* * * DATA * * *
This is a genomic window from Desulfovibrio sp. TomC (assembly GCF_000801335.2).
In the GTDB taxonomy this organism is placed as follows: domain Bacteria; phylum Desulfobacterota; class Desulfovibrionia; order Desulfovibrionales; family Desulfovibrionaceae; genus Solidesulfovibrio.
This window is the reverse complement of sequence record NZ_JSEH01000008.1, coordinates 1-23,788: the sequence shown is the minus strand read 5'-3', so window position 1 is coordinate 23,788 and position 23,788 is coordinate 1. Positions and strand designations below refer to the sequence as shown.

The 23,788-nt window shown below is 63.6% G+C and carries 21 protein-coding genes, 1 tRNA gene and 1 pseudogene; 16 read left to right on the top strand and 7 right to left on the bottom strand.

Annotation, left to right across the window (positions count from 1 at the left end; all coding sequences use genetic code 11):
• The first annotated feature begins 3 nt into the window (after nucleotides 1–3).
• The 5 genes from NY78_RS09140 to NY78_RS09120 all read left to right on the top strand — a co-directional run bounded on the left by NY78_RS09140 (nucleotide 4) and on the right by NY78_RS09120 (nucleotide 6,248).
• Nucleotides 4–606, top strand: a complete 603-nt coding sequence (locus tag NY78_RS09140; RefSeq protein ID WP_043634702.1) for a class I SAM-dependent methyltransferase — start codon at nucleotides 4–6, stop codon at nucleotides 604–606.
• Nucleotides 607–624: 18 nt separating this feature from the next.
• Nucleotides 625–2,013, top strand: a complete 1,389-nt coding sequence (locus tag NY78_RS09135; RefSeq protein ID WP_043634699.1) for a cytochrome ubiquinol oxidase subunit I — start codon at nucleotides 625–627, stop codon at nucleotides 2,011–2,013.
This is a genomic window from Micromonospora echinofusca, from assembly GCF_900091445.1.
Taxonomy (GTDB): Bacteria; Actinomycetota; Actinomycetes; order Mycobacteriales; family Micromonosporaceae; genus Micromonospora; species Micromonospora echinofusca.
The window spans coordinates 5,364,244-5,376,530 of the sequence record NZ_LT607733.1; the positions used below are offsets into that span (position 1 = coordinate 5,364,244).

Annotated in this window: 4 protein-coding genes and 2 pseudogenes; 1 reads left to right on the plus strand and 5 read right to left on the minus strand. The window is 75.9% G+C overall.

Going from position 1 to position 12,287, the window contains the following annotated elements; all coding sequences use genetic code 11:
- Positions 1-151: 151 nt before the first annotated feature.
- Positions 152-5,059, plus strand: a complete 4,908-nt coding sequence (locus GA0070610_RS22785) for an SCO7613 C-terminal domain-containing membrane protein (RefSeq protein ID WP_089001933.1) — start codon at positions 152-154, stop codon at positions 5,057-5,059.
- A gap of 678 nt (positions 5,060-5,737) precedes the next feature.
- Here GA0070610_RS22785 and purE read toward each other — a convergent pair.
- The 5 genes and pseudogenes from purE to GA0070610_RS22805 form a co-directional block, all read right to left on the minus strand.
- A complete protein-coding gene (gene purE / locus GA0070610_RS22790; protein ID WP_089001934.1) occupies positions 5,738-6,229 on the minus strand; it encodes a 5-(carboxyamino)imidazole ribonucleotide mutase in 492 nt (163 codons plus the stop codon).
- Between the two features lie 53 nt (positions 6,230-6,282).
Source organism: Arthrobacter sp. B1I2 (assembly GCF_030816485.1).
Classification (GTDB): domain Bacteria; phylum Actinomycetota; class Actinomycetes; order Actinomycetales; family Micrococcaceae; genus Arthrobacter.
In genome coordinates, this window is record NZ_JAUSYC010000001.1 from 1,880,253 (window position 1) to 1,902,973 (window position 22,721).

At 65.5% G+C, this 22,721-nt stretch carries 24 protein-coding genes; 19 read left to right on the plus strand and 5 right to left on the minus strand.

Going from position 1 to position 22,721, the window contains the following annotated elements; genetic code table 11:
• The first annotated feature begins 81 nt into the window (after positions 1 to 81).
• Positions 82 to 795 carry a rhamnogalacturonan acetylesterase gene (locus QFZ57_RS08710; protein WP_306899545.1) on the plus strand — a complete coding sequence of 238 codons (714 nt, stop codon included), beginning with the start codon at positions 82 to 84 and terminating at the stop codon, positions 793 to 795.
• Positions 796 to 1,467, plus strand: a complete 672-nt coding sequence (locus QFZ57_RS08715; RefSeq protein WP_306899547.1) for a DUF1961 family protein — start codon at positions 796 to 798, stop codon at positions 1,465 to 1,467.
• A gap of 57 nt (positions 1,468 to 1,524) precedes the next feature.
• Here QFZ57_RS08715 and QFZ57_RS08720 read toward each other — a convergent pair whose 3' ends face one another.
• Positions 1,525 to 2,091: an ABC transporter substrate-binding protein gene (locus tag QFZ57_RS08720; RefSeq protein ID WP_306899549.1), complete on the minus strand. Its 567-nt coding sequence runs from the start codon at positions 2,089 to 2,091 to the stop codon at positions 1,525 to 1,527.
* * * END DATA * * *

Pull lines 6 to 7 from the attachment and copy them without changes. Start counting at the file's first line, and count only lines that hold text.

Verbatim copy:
• The first annotated feature begins 3 nt into the window (after nucleotides 1–3).
• The 5 genes from NY78_RS09140 to NY78_RS09120 all read left to right on the top strand — a co-directional run bounded on the left by NY78_RS09140 (nucleotide 4) and on the right by NY78_RS09120 (nucleotide 6,248).